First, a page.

The Bank of England will decide on Thursday whether to pump more money into the economy as the government stuck to its guns that it would not turn back on its deficit-cutting pledge.
Ahead of the 12 noon British Time announcement by the Bank, Prime Minister David Cameron said abandoning the austerity programme would be disastrous.
Cameron's comments underscored how the Bank's monetary policy remains the main tool to support growth, even as a senior member of the coalition government suggested it may be time to borrow more to invest in infrastructure projects.
In recent days, dismal data on bank lending and manufacturing has been accompanied by a softening of rhetoric from the central bank and a willingness to consider new and unconventional policy options to kickstart growth.
A Reuters poll of economists last week showed a 40 percent chance of the bank opting for more quantitative easing after this week's two-day policy meeting, and a 60 percent chance before the year is out.
Since that poll was conducted, several economists have changed their call, and money markets suggest that the probability is closer to 50 percent.
The rise in QE expectations has weighed on the pound, pushing it to a 2-1/2 year low against the dollar.
"It's a very close call," said Ross Walker, UK economist at RBS. "At the very least, you have to say that the Bank is very happy to sound dovish."
Those arguing against further stimulus already point to Britain's sticky inflation, which is currently at 2.7 percent and not expected to return to the 2 percent target until early 2016.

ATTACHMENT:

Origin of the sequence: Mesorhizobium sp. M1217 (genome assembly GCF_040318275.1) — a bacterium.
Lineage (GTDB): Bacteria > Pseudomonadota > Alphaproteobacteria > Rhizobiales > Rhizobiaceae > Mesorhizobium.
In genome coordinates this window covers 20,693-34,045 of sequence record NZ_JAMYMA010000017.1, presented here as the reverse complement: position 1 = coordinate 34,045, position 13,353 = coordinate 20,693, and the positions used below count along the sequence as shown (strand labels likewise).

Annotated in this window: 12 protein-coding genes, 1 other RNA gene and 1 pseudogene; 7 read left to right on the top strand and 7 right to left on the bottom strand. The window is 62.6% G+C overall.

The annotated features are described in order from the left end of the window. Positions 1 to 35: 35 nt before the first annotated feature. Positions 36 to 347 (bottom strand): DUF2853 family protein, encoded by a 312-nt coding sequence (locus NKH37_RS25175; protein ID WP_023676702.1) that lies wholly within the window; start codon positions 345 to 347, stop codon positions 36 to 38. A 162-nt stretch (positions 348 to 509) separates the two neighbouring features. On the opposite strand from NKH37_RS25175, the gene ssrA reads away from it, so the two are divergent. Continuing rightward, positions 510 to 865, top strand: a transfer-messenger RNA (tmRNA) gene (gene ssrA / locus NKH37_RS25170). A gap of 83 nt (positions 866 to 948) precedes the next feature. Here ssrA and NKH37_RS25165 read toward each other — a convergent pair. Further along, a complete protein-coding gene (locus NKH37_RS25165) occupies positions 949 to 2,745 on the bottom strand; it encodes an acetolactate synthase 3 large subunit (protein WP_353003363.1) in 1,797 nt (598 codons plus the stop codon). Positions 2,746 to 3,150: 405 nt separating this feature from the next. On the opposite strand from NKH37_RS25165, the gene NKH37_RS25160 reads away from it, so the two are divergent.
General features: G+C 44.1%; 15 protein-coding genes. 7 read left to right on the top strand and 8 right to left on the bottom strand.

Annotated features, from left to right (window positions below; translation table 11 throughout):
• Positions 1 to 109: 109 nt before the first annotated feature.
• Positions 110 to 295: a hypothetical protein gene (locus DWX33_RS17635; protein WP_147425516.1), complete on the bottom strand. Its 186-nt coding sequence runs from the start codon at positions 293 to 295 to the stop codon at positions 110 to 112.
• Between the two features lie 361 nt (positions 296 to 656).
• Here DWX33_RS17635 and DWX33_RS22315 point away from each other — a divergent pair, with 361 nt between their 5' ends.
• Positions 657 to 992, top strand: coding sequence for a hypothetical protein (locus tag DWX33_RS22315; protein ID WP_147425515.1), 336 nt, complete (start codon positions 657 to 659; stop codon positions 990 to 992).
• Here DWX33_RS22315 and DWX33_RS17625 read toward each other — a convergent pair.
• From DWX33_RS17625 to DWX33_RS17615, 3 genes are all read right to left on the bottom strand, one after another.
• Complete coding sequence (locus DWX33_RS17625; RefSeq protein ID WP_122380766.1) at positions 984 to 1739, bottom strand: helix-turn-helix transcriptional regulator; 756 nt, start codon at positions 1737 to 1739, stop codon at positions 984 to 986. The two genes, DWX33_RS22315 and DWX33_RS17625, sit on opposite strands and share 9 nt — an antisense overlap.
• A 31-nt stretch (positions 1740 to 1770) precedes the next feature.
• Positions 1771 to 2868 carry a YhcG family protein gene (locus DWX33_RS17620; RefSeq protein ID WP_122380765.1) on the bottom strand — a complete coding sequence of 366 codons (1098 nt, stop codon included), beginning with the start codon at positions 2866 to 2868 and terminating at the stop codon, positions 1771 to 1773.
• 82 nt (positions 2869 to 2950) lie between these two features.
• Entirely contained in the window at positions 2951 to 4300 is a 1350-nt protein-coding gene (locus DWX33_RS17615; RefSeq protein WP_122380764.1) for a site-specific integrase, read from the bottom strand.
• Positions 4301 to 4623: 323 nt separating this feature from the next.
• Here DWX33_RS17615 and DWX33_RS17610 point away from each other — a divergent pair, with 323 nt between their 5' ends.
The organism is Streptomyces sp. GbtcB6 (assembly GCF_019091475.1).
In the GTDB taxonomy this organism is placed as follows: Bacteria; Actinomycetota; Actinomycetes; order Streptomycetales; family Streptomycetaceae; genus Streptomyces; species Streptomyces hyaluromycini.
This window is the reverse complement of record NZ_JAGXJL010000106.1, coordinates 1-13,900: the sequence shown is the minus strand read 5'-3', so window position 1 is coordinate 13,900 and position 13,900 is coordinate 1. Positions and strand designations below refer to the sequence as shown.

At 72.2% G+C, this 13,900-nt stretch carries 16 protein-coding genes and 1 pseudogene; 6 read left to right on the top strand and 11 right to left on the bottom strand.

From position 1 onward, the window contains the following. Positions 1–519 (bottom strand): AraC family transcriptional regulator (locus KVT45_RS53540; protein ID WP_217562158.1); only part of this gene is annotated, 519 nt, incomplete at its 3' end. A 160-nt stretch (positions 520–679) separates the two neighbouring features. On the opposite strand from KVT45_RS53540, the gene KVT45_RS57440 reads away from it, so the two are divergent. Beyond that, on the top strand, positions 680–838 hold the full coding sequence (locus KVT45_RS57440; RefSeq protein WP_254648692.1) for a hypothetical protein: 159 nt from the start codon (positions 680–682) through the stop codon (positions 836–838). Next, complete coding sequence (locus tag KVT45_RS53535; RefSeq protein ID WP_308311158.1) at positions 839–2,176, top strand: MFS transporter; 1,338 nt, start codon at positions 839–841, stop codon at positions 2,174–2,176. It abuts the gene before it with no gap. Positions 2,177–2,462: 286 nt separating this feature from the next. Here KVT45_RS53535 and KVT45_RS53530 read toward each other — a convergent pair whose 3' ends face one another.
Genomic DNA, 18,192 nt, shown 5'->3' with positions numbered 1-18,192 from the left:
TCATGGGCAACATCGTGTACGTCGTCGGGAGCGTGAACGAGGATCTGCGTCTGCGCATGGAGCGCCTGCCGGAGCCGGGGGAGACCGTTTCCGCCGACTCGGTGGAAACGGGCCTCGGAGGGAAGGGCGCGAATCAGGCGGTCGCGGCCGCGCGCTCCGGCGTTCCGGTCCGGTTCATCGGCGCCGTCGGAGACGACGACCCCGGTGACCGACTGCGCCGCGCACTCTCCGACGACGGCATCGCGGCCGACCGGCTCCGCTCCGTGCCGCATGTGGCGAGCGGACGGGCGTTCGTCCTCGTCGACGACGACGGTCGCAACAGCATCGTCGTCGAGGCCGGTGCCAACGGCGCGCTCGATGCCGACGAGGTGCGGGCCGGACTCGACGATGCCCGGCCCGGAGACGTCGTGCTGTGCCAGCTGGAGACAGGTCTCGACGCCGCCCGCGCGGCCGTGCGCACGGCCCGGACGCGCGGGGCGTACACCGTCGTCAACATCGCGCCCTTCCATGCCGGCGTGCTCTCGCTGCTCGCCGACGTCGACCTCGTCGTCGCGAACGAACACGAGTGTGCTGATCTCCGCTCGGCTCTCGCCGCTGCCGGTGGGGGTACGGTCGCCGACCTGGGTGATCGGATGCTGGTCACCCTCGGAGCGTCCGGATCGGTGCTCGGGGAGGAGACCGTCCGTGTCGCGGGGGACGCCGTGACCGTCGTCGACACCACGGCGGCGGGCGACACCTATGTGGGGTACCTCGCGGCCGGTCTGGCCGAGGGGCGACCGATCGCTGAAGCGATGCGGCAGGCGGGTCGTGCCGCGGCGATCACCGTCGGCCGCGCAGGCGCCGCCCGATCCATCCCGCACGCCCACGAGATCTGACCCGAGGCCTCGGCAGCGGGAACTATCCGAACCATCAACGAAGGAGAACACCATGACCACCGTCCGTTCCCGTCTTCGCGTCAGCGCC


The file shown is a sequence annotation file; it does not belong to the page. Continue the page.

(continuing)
The Bank has already bought 375 billion pounds of gilts, the equivalent of 26 percent of the economy, far more in relative terms than the Federal Reserve's bond-buying.
Despite the Bank's efforts, the economy contracted at the end of last year, and scepticism is growing about what more of the same would achieve.
The British Chambers of Commerce downgraded its growth forecasts on Thursday and said fiscal policy, including measures to support business investment, would be more effective.
PUSHING ON A PIECE OF STRING?
Bank policymakers, however, believe that QE still has some mileage left; deputy governor Paul Tucker, who did not vote for more bond buying in February, said last week that "nobody on the committee thinks that QE has reached the end of the road".
In February, three of the bank's nine monetary policy committee members were convinced of the need for more QE.
They included Governor Mervyn King. The last time he was in the minority, in June, he got his way the following month.
King will be replaced in July by Bank of Canada Governor Mark Carney, who is expected to take a proactive approach to getting Britain's economy growing again.
The Financial Times reported late on Wednesday that the government could change the Bank's mandate to give it greater focus on boosting growth.
Analysts said the Bank was already adopting a flexible interpretation of its remit - to target inflation at 2 percent on a two-year horizon - so tweaks to the wording may make little difference in practice.
When asked about the FT report, a Treasury spokesman said: "The government sets its inflation remit at the budget every year and we won't comment beyond that."
Osborne said publicly in December that he would welcome a debate on the central bank's remit. Although he added that the bar to change would be high, some economists see a chance of minor adjustments to give the bank extra leeway over how long it allows inflation to overshoot target.
(Editing by William Schomberg and Will Waterman)